The Oregon Book Report - Book News from Oregon

Rethinking how we see ourselves aging

February 11, 2014

By Michal Ann McArthur, Bend
Author of Choking on a Camel

Her blog

Book Review: “The Gift of Years” by Joan Chittister
Genre: Self-Help/Spirituality

For an attitude adjustment on aging, read Joan Chittister’s “The Gift of Years.” Before I read this book, aging was something I dreaded. I worried about all the negatives—failing health, not feeling useful, being boxed in by growing limitations and narrowing opportunities, wrinkling and fading away. Bah, humbug! says Chittister. Her book focuses on the positives of aging and outlines how to grow old gracefully. As soon as I started reading, I was hooked.

The book is a series of 40 short chapters on various topics related to aging. The chapters are meant to be read and considered thoughtfully one at a time, much the way a daily devotional book should be read. Chittister considers such topics as regret, fear, ageism, joy, fulfillment, forgiveness, and letting go.

As she deals with these various themes, she points out both the burden and the blessing of each. For example, in the chapter on regret, she points out that our own attitudes about the past largely determine the quality of the present. She calls regret “the sand trap of the soul.” Spending time regretting is “a misuse of the aging process.” Instead of getting trapped with the burden of regret, she urges her readers to embrace the blessing of learning from the past and letting those lessons enrich and inform the present so that we continue to become better people.

The short pithy chapters contain aphorisms, quotable quotes, and bits of wisdom drawn from a wide variety of sources.

Overall, Chittister teaches that “the task of this period of life . . . is not simply to endure the coming of the end of time. It is to come alive in ways I have never been alive before.” This book inspires the reader to do just that.

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Discuss this article

Jan February 13, 2014

I am definitely going to read this book!! I can use the attitude adjustment! Thank you, Michal Ann, for telling us about this book.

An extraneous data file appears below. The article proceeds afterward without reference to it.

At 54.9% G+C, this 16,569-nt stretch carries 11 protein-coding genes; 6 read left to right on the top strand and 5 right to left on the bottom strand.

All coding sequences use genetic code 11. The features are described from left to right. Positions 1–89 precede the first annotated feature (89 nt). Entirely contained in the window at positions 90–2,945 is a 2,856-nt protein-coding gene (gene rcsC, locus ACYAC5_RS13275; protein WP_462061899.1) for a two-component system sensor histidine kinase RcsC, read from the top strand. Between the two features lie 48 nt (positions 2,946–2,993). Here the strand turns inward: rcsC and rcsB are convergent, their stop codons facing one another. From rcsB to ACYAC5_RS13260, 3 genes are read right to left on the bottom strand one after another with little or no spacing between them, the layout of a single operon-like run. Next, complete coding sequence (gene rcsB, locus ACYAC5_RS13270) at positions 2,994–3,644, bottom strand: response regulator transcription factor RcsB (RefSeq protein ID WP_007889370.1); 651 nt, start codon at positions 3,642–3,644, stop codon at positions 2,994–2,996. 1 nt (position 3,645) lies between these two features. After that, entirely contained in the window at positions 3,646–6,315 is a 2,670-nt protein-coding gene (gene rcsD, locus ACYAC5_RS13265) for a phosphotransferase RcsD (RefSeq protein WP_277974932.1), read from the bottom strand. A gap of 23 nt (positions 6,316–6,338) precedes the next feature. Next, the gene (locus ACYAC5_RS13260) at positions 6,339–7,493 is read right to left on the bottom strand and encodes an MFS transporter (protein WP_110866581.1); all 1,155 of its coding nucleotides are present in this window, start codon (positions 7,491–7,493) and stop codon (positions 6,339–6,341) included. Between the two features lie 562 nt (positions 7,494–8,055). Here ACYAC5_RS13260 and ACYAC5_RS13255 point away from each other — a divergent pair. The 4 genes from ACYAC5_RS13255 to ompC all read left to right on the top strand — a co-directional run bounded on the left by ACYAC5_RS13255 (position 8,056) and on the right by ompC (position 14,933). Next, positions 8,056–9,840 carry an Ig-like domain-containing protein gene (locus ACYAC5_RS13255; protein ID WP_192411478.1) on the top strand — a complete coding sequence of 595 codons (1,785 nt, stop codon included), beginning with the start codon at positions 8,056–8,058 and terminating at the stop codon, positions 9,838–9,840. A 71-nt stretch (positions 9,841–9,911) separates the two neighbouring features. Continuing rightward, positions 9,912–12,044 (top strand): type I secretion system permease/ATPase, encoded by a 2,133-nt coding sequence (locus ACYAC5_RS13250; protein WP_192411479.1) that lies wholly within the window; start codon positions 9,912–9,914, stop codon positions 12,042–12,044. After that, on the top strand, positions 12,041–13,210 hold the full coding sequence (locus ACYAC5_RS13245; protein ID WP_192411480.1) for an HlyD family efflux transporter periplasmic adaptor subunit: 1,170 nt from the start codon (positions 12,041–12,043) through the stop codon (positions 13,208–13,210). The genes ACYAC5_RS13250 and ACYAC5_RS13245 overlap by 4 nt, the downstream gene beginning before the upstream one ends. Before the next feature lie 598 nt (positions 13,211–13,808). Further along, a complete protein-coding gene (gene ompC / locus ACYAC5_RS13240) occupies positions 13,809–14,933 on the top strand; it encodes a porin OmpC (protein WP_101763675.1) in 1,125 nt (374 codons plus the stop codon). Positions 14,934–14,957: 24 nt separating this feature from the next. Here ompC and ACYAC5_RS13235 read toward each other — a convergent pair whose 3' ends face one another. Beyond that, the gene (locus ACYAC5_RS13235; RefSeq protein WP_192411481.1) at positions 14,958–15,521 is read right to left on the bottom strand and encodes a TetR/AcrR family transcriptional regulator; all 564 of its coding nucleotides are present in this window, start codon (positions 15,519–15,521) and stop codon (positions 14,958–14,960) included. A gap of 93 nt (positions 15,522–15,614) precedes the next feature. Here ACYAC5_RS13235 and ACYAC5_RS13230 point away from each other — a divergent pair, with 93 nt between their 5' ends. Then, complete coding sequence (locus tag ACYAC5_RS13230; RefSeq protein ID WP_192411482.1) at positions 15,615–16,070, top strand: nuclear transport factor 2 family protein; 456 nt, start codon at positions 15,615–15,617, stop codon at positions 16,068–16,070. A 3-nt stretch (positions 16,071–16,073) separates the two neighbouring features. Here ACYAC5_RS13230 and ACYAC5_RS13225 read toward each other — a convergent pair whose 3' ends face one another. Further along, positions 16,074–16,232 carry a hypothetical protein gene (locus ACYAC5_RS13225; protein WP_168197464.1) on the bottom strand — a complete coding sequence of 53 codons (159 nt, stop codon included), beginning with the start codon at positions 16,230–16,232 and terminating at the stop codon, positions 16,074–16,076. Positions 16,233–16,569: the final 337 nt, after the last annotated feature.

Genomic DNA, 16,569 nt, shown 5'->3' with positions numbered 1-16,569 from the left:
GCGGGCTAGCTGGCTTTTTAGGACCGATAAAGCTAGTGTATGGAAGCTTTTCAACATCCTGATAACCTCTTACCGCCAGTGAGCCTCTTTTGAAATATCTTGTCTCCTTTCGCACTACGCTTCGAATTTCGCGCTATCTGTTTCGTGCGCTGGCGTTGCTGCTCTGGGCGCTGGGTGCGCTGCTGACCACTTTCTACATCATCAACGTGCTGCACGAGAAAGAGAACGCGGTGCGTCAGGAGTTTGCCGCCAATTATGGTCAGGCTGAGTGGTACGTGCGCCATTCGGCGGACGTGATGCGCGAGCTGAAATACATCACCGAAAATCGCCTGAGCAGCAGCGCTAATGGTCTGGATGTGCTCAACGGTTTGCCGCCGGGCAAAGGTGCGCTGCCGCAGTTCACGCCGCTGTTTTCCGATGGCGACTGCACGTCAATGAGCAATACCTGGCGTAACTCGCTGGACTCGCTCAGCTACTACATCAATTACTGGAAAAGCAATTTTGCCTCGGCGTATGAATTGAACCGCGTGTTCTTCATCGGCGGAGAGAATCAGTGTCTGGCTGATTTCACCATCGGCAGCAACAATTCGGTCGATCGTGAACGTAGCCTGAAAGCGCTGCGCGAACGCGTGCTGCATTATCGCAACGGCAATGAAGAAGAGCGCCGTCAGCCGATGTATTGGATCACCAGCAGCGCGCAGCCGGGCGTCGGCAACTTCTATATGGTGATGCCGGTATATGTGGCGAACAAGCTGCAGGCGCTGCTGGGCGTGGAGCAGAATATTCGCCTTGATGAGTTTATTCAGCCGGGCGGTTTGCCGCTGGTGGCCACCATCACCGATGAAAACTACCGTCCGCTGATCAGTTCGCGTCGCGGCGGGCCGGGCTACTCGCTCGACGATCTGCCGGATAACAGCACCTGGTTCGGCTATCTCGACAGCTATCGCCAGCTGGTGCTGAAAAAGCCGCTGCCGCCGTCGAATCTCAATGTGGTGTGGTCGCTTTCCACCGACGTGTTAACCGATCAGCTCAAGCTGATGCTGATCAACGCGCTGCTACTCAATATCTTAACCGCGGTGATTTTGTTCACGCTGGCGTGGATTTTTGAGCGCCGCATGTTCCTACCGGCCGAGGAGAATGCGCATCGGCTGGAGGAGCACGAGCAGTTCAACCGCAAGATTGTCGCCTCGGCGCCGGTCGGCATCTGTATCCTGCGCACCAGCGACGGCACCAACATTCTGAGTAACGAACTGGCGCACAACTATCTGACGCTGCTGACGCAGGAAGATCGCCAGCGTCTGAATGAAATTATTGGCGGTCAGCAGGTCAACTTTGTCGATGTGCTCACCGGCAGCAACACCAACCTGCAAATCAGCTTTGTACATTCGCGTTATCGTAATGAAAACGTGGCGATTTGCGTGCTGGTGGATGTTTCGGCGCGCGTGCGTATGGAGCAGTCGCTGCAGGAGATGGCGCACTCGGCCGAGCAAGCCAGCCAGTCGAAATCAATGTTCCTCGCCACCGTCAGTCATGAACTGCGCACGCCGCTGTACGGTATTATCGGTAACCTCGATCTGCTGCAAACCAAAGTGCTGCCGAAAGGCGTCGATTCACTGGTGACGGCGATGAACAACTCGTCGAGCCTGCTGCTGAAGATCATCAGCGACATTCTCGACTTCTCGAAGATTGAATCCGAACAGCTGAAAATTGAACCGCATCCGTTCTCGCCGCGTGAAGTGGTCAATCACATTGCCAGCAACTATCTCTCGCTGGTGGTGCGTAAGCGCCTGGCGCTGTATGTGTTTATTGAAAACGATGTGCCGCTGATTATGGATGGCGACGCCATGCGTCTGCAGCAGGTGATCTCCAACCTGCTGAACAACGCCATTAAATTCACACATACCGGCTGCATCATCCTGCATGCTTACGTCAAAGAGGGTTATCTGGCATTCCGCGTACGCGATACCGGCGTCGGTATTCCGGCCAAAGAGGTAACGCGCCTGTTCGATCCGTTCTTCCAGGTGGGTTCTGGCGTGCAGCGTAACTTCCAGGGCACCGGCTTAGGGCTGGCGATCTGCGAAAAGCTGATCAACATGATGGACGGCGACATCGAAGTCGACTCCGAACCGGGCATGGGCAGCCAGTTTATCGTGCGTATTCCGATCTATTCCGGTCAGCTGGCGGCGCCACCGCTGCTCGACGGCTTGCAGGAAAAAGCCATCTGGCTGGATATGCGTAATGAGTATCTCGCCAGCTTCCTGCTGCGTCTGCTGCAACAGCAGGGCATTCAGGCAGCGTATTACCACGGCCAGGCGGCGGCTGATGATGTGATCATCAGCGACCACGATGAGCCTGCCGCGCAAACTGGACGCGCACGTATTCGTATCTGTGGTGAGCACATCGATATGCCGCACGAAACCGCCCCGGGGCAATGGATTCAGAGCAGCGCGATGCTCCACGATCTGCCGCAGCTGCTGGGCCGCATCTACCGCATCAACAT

Christine Webb February 13, 2014

I, too, will read this book; however, happily, my grandchildren are doing their very best to keep me young at heart for years to come. And then, will share it with my 30 year old daughter. Wouldn’t it be nice if she was able to realize the value of learning these lessons while still young and before she senses herself aging? Thank you for this review…

Yvonne February 13, 2014

Reminds me of my own grandmother’s lesson to me–to grow old gracefully and view the world with wonder. Your review invokes my interest in reading a work that encourages me to keep that attitude! Thanks for sharing Michal Ann.

Jrenner February 13, 2014

I have read this book, Michael Ann. It is one I will keep on my book shelf to re-read from time to time through my aging process. It is a treasure, delightfully full of wisdom and practical ideas to keep we seniors engaged, hopeful, active, and healthy emotionally, spiritually and mentally. If you find a sentence or two that might not be consistent with your core values, I suggest application of this statement: “Eat the meat and leave the bones”. Don’t just buy one book, buy several and pass them on. A wonderful gift to give to senior friends.

Terisa February 13, 2014

Wow, do I need what you described! Sure will be reading this one :). Thanks AB

TTaylor February 15, 2014

“Growing old gracefully” has always sounded a bit too passive for me. I for one want to live with gusto as long as I am able. The quote you included in your review; “the task of this period of life . . . is not simply to endure the coming of the end of time. It is to come alive in ways I have never been alive before.” has sparked my interested. I’m adding this book to my must read list.
Thanks Ann!

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